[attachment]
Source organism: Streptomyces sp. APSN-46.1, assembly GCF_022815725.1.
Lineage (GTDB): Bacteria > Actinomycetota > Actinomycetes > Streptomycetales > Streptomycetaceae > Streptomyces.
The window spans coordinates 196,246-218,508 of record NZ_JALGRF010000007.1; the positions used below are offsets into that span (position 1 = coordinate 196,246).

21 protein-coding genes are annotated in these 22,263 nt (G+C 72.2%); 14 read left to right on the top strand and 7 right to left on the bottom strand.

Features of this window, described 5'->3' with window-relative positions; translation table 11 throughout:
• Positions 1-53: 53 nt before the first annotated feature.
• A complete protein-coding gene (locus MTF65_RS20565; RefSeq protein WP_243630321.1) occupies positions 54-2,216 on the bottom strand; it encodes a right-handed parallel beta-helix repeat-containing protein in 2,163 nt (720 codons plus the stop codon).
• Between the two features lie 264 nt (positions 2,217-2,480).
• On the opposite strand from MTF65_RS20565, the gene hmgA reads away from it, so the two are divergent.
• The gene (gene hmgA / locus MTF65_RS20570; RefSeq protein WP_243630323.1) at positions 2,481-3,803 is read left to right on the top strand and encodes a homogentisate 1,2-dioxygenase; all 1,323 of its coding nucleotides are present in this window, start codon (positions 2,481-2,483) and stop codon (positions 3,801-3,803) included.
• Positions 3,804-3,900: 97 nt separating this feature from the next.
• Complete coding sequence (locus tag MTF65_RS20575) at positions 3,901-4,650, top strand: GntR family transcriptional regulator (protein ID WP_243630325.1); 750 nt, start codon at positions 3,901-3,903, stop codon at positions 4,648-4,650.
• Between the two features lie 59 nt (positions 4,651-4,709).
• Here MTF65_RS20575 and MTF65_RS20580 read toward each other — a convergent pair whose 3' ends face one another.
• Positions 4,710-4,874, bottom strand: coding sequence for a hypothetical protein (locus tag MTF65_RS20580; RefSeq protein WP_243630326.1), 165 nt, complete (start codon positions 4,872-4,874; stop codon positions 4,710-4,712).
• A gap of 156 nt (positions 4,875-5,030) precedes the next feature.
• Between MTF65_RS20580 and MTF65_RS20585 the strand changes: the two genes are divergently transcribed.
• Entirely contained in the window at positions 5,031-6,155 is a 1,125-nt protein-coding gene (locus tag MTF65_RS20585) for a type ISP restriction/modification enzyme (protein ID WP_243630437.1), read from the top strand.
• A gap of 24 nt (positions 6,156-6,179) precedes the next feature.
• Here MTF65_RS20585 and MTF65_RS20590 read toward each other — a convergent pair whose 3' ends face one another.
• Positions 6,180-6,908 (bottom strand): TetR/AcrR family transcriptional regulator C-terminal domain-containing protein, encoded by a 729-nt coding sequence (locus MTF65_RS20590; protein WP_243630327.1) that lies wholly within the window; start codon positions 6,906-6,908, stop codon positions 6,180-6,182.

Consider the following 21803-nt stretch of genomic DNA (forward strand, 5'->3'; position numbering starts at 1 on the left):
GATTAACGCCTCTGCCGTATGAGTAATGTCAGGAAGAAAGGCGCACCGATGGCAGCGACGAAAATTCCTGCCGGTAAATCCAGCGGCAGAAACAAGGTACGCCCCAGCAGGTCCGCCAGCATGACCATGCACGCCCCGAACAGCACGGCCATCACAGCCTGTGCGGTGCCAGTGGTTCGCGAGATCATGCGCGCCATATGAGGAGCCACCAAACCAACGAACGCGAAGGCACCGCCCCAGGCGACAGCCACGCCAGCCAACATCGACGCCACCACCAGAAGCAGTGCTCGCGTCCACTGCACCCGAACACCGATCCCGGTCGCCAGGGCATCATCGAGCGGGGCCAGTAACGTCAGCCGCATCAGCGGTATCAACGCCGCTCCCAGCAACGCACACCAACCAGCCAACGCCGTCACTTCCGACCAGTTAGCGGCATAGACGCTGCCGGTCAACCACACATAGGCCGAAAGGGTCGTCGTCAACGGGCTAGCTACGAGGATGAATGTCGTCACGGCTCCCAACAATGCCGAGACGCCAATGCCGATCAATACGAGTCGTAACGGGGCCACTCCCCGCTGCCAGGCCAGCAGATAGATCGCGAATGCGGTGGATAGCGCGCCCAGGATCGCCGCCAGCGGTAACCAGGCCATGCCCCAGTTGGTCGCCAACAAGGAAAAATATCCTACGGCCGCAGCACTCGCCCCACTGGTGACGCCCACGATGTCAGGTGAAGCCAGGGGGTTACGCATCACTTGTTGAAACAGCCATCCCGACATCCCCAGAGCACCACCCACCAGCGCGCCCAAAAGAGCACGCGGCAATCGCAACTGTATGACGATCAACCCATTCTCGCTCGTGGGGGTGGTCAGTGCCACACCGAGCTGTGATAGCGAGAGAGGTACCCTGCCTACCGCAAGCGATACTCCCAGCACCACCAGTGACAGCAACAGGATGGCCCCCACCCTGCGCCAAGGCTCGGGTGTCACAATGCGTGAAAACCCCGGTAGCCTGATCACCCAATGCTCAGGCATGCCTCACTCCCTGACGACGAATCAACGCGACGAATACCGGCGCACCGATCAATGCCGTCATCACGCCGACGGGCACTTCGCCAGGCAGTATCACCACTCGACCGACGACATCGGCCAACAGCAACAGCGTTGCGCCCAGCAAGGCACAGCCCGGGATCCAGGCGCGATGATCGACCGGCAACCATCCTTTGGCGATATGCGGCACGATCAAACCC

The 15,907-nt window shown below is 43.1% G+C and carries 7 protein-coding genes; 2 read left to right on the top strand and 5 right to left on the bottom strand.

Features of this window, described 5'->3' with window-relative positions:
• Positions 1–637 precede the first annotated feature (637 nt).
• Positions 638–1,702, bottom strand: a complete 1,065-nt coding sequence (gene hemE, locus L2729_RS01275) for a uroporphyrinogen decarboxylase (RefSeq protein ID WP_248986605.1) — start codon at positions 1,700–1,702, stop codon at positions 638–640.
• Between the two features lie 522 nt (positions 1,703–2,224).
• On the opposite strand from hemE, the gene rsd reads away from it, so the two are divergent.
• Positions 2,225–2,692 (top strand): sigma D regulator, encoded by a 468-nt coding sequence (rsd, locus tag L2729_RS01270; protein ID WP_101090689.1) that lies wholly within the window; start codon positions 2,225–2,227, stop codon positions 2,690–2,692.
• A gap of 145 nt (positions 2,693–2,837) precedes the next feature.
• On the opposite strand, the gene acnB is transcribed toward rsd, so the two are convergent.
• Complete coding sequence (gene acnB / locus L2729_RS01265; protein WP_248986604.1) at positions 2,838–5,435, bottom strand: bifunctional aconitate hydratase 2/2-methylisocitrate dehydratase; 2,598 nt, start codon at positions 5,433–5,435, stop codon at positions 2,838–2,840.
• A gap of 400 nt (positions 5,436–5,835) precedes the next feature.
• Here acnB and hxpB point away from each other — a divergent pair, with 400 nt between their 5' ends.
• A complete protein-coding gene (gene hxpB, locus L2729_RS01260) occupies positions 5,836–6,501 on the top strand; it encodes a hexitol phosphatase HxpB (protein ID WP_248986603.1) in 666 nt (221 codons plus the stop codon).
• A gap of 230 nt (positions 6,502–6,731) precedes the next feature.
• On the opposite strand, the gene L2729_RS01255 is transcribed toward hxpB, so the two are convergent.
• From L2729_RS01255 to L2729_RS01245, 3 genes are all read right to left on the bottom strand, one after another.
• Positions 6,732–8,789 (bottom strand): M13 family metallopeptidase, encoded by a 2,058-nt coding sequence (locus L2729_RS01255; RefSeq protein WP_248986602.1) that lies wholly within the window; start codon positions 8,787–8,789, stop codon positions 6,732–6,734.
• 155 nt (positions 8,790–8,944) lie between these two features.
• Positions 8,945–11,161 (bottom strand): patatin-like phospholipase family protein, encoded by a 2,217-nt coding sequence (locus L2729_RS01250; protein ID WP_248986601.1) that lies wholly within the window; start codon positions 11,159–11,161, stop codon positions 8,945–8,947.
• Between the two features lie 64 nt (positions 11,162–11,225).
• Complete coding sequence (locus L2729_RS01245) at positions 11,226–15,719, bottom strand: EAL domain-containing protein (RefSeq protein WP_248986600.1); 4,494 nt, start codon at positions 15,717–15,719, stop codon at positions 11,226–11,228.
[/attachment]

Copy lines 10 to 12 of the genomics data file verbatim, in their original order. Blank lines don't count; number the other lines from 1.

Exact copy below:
• The gene (gene hmgA / locus MTF65_RS20570; RefSeq protein WP_243630323.1) at positions 2,481-3,803 is read left to right on the top strand and encodes a homogentisate 1,2-dioxygenase; all 1,323 of its coding nucleotides are present in this window, start codon (positions 2,481-2,483) and stop codon (positions 3,801-3,803) included.
• Positions 3,804-3,900: 97 nt separating this feature from the next.
• Complete coding sequence (locus tag MTF65_RS20575) at positions 3,901-4,650, top strand: GntR family transcriptional regulator (protein ID WP_243630325.1); 750 nt, start codon at positions 3,901-3,903, stop codon at positions 4,648-4,650.